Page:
What’s in a name? Or a job title?

By July 11, 2016 July 22nd, 2016 CV Advice and Tips

What does your job title say about you? Traditional (and often more prestigious) jobs have fairly straightforward titles and we all know what they mean – doctor, nurse, barrister, accountant and so on – so when it comes to writing a CV, it’s fairly obvious to decide what to call yourself.  But in many companies, we’re eschewing traditional job titles in favour of more bespoke ones.  We all know that the people making the sandwiches in Subway are Sandwich Artists, not just Servers.  But when you’re changing company, putting a quirky job title on your CV could hold you back.

The more the recruitment process shifts to online, the more automated that process has become.  Recruiters will be searching job boards for CVs using keywords related to the job at hand – sometimes that might be software related to a job role, like Sage or AutoCAD, or sometimes a job title itself. And if that job title isn’t on your CV, you won’t show up very high on that search!

So how does your business describe your job? Are you a Social Media Manager, or a Social Media Guru? IT Support or, like in the Apple Store, a Genius? Receptionist or Greetings Engineer?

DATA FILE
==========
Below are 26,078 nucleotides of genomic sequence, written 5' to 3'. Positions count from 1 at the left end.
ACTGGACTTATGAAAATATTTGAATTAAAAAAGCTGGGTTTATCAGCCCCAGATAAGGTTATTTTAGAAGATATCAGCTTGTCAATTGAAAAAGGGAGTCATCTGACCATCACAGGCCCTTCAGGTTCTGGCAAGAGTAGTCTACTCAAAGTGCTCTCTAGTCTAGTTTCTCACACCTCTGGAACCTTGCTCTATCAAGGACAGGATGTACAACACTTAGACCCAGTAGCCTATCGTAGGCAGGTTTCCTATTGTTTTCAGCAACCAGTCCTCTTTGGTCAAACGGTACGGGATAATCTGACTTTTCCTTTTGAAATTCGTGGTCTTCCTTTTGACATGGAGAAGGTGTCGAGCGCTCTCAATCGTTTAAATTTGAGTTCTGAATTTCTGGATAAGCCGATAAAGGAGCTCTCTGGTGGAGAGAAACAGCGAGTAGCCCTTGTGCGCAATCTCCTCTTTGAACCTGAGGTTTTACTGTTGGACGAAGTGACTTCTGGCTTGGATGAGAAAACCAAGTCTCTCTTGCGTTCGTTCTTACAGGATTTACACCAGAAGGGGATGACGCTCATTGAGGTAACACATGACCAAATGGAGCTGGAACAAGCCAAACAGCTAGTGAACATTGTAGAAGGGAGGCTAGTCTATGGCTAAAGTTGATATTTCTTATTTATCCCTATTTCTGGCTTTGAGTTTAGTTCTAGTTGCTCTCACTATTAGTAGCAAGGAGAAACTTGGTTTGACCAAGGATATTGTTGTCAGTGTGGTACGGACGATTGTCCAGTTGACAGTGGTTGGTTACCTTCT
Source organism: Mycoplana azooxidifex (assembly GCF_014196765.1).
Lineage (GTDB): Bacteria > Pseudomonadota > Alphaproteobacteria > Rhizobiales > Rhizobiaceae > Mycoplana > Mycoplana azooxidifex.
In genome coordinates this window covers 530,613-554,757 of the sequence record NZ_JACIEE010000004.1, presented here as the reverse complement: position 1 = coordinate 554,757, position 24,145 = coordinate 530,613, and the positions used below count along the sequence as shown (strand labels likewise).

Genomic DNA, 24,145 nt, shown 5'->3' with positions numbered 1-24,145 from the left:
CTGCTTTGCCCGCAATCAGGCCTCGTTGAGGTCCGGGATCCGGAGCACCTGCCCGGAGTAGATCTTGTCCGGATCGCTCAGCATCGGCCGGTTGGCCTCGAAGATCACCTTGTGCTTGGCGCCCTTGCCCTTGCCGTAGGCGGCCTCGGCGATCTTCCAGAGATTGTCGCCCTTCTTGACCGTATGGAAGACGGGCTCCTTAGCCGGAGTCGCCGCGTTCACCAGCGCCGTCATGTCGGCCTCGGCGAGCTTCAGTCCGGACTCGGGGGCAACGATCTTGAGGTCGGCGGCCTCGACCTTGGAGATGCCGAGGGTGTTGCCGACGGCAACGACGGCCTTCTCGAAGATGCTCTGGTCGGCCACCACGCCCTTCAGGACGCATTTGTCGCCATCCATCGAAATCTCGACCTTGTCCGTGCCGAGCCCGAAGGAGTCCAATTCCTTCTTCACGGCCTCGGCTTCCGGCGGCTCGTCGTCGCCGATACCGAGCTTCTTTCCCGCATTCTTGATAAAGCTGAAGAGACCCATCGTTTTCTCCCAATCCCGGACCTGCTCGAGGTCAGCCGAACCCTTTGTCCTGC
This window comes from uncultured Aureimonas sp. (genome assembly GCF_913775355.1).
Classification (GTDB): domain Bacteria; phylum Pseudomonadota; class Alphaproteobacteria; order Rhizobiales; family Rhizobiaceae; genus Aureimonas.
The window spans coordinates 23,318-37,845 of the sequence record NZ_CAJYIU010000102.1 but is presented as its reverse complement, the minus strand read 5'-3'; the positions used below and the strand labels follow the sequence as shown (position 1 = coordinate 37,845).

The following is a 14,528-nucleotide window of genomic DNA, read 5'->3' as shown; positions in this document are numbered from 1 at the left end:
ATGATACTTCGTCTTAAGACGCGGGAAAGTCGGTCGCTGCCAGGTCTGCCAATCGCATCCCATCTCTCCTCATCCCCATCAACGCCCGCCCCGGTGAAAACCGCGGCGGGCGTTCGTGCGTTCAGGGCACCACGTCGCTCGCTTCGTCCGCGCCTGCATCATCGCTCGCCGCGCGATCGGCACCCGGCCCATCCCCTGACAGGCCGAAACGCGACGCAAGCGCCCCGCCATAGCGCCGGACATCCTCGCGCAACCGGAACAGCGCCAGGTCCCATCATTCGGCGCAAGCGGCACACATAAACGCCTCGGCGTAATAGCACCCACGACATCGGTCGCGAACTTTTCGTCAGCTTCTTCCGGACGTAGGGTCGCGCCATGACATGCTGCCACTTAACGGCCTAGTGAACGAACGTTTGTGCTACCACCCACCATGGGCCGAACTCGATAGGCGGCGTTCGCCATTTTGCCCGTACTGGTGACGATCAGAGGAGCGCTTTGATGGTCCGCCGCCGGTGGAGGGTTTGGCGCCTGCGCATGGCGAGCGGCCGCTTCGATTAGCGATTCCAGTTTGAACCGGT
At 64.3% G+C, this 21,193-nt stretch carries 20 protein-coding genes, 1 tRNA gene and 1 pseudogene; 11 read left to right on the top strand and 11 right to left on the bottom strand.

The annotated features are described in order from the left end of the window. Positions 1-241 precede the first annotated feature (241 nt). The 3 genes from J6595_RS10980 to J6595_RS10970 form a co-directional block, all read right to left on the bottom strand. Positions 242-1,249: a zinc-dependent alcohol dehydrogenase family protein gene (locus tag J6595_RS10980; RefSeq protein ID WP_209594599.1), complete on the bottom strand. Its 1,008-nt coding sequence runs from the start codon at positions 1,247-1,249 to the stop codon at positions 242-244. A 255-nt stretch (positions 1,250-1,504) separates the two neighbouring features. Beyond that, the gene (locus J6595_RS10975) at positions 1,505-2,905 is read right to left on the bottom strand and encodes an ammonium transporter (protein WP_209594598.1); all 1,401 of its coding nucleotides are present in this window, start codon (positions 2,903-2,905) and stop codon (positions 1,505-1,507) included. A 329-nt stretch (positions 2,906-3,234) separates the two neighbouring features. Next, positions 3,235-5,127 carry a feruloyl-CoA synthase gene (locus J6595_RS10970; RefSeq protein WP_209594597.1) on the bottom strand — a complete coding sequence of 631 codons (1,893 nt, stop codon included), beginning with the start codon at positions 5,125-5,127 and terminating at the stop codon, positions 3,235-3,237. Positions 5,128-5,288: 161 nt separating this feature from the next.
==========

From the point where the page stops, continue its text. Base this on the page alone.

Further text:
OK, so far, we’ve not come across anyone calling themselves a Greetings Engineer on their CV, but you get the idea! A quick 10 second scan of a CV that has the heading of Receptionist will earn another minute of reading. But seeing “Engineer” on a CV for a reception job? You’ll probably end up in the no pile straight away.

And that’s if a recruiter even gets to read your CV.  Many job applications are increasingly pre-screened by a computer program that will reject documents without the right keywords.  If the software doesn’t see the word “Receptionist” or the phrase “Greeting customers”, then it could automatically reject your application.

Many people worry that by omitting their official job title, they’re somehow lying about the position they held, but it is perfectly acceptable to tweak things.  Your CV needs to sell you: it’s not just a statement of facts, and employers recognise that.  If there is a wild difference in job titles, you might get asked about a mismatch in your references, but saying that you changed your job title on your CV to better reflect the similarities between a former job and one that you want seems like a pretty solid explanation to us!

Recruiters do it too – you’ll often find that the job title you’re applying for, doesn’t exactly match up with the official job title. We do it for exactly the same reason: so that it’s clear from the job title what the position will involve and to make sure the right people see it. We need our jobs to appear when you search for them, or for them to be recommended to you based on other applications; that won’t happen if the words we’re using don’t match with what you’re looking for.

It gets said in every blog post or article about CV writing to tailor your CV to each individual job and application, and making sure your job title accurately reflects the things you do is one way to help you stand out and match up with a job description.  So if you’re not having much luck in applying for jobs, try this simple tweak to your CV and see what results you get!